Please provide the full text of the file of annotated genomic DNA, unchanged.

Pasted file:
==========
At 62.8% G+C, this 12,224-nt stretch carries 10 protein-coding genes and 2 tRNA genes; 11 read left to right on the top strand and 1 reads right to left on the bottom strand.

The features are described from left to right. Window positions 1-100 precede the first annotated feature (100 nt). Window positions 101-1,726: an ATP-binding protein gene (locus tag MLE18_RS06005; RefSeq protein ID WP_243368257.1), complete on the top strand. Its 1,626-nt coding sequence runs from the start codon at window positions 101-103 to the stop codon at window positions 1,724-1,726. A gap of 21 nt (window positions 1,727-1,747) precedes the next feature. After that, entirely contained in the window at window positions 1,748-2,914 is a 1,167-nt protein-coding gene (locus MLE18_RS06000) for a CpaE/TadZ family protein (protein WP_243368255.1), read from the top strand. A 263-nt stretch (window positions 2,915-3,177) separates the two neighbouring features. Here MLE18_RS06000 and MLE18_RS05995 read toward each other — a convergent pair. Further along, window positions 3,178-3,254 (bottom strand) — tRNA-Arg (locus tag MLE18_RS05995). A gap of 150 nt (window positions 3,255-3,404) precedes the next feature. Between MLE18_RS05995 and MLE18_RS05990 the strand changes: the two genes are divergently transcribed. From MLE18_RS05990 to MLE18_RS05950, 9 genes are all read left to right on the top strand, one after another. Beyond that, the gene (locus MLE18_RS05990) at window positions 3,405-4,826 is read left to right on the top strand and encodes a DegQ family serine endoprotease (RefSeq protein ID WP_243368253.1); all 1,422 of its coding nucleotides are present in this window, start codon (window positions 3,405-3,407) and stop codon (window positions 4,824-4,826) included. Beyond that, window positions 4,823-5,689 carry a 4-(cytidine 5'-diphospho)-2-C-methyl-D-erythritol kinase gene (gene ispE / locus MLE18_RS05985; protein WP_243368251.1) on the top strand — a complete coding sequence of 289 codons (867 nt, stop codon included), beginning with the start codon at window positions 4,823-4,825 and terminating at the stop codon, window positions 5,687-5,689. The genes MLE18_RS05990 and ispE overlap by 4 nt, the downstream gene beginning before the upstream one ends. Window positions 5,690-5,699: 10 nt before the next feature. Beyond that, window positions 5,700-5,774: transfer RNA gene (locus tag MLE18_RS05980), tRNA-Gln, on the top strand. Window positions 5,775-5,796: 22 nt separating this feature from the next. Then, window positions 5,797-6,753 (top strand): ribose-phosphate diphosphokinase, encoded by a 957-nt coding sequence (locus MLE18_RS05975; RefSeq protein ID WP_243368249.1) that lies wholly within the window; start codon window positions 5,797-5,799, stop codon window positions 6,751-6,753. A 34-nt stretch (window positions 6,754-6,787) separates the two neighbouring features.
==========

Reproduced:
At 62.8% G+C, this 12,224-nt stretch carries 10 protein-coding genes and 2 tRNA genes; 11 read left to right on the top strand and 1 reads right to left on the bottom strand.

The features are described from left to right. Window positions 1-100 precede the first annotated feature (100 nt). Window positions 101-1,726: an ATP-binding protein gene (locus tag MLE18_RS06005; RefSeq protein ID WP_243368257.1), complete on the top strand. Its 1,626-nt coding sequence runs from the start codon at window positions 101-103 to the stop codon at window positions 1,724-1,726. A gap of 21 nt (window positions 1,727-1,747) precedes the next feature. After that, entirely contained in the window at window positions 1,748-2,914 is a 1,167-nt protein-coding gene (locus MLE18_RS06000) for a CpaE/TadZ family protein (protein WP_243368255.1), read from the top strand. A 263-nt stretch (window positions 2,915-3,177) separates the two neighbouring features. Here MLE18_RS06000 and MLE18_RS05995 read toward each other — a convergent pair. Further along, window positions 3,178-3,254 (bottom strand) — tRNA-Arg (locus tag MLE18_RS05995). A gap of 150 nt (window positions 3,255-3,404) precedes the next feature. Between MLE18_RS05995 and MLE18_RS05990 the strand changes: the two genes are divergently transcribed. From MLE18_RS05990 to MLE18_RS05950, 9 genes are all read left to right on the top strand, one after another. Beyond that, the gene (locus MLE18_RS05990) at window positions 3,405-4,826 is read left to right on the top strand and encodes a DegQ family serine endoprotease (RefSeq protein ID WP_243368253.1); all 1,422 of its coding nucleotides are present in this window, start codon (window positions 3,405-3,407) and stop codon (window positions 4,824-4,826) included. Beyond that, window positions 4,823-5,689 carry a 4-(cytidine 5'-diphospho)-2-C-methyl-D-erythritol kinase gene (gene ispE / locus MLE18_RS05985; protein WP_243368251.1) on the top strand — a complete coding sequence of 289 codons (867 nt, stop codon included), beginning with the start codon at window positions 4,823-4,825 and terminating at the stop codon, window positions 5,687-5,689. The genes MLE18_RS05990 and ispE overlap by 4 nt, the downstream gene beginning before the upstream one ends. Window positions 5,690-5,699: 10 nt before the next feature. Beyond that, window positions 5,700-5,774: transfer RNA gene (locus tag MLE18_RS05980), tRNA-Gln, on the top strand. Window positions 5,775-5,796: 22 nt separating this feature from the next. Then, window positions 5,797-6,753 (top strand): ribose-phosphate diphosphokinase, encoded by a 957-nt coding sequence (locus MLE18_RS05975; RefSeq protein ID WP_243368249.1) that lies wholly within the window; start codon window positions 5,797-5,799, stop codon window positions 6,751-6,753. A 34-nt stretch (window positions 6,754-6,787) separates the two neighbouring features.